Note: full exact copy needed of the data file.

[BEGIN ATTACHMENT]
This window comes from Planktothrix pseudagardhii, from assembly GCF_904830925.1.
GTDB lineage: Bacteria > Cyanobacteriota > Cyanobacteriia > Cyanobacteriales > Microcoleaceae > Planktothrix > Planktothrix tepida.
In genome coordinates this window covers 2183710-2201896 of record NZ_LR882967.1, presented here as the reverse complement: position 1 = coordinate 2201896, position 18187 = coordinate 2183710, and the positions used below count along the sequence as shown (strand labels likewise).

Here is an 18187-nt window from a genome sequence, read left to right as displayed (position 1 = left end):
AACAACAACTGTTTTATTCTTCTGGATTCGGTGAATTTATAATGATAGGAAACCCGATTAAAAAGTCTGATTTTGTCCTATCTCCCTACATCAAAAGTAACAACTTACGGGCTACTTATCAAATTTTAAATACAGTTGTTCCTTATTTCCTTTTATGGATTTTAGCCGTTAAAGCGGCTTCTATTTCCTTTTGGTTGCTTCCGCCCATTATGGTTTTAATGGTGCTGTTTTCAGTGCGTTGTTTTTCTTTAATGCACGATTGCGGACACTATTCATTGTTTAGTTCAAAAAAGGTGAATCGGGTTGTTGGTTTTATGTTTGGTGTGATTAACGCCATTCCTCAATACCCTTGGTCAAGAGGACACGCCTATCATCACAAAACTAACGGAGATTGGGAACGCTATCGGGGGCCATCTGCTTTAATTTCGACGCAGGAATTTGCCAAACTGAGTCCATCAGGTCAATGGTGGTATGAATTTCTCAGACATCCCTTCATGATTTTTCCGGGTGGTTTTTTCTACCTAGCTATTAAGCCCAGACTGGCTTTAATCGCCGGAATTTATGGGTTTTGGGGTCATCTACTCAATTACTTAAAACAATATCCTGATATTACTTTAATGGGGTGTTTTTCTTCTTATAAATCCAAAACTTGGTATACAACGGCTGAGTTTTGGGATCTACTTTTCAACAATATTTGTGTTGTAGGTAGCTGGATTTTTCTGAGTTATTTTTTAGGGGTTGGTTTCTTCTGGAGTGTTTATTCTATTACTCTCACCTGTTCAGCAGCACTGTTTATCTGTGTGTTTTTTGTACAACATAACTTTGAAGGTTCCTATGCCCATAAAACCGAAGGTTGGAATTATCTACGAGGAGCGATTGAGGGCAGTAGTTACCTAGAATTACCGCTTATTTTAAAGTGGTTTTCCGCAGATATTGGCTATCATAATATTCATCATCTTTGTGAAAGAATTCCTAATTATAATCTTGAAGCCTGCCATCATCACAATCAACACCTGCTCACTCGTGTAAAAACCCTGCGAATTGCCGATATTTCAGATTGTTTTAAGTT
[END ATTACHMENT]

This window comes from Planktothrix pseudagardhii, from assembly GCF_904830925.1.
GTDB lineage: Bacteria > Cyanobacteriota > Cyanobacteriia > Cyanobacteriales > Microcoleaceae > Planktothrix > Planktothrix tepida.
In genome coordinates this window covers 2183710-2201896 of record NZ_LR882967.1, presented here as the reverse complement: position 1 = coordinate 2201896, position 18187 = coordinate 2183710, and the positions used below count along the sequence as shown (strand labels likewise).

Here is an 18187-nt window from a genome sequence, read left to right as displayed (position 1 = left end):
AACAACAACTGTTTTATTCTTCTGGATTCGGTGAATTTATAATGATAGGAAACCCGATTAAAAAGTCTGATTTTGTCCTATCTCCCTACATCAAAAGTAACAACTTACGGGCTACTTATCAAATTTTAAATACAGTTGTTCCTTATTTCCTTTTATGGATTTTAGCCGTTAAAGCGGCTTCTATTTCCTTTTGGTTGCTTCCGCCCATTATGGTTTTAATGGTGCTGTTTTCAGTGCGTTGTTTTTCTTTAATGCACGATTGCGGACACTATTCATTGTTTAGTTCAAAAAAGGTGAATCGGGTTGTTGGTTTTATGTTTGGTGTGATTAACGCCATTCCTCAATACCCTTGGTCAAGAGGACACGCCTATCATCACAAAACTAACGGAGATTGGGAACGCTATCGGGGGCCATCTGCTTTAATTTCGACGCAGGAATTTGCCAAACTGAGTCCATCAGGTCAATGGTGGTATGAATTTCTCAGACATCCCTTCATGATTTTTCCGGGTGGTTTTTTCTACCTAGCTATTAAGCCCAGACTGGCTTTAATCGCCGGAATTTATGGGTTTTGGGGTCATCTACTCAATTACTTAAAACAATATCCTGATATTACTTTAATGGGGTGTTTTTCTTCTTATAAATCCAAAACTTGGTATACAACGGCTGAGTTTTGGGATCTACTTTTCAACAATATTTGTGTTGTAGGTAGCTGGATTTTTCTGAGTTATTTTTTAGGGGTTGGTTTCTTCTGGAGTGTTTATTCTATTACTCTCACCTGTTCAGCAGCACTGTTTATCTGTGTGTTTTTTGTACAACATAACTTTGAAGGTTCCTATGCCCATAAAACCGAAGGTTGGAATTATCTACGAGGAGCGATTGAGGGCAGTAGTTACCTAGAATTACCGCTTATTTTAAAGTGGTTTTCCGCAGATATTGGCTATCATAATATTCATCATCTTTGTGAAAGAATTCCTAATTATAATCTTGAAGCCTGCCATCATCACAATCAACACCTGCTCACTCGTGTAAAAACCCTGCGAATTGCCGATATTTCAGATTGTTTTAAGTT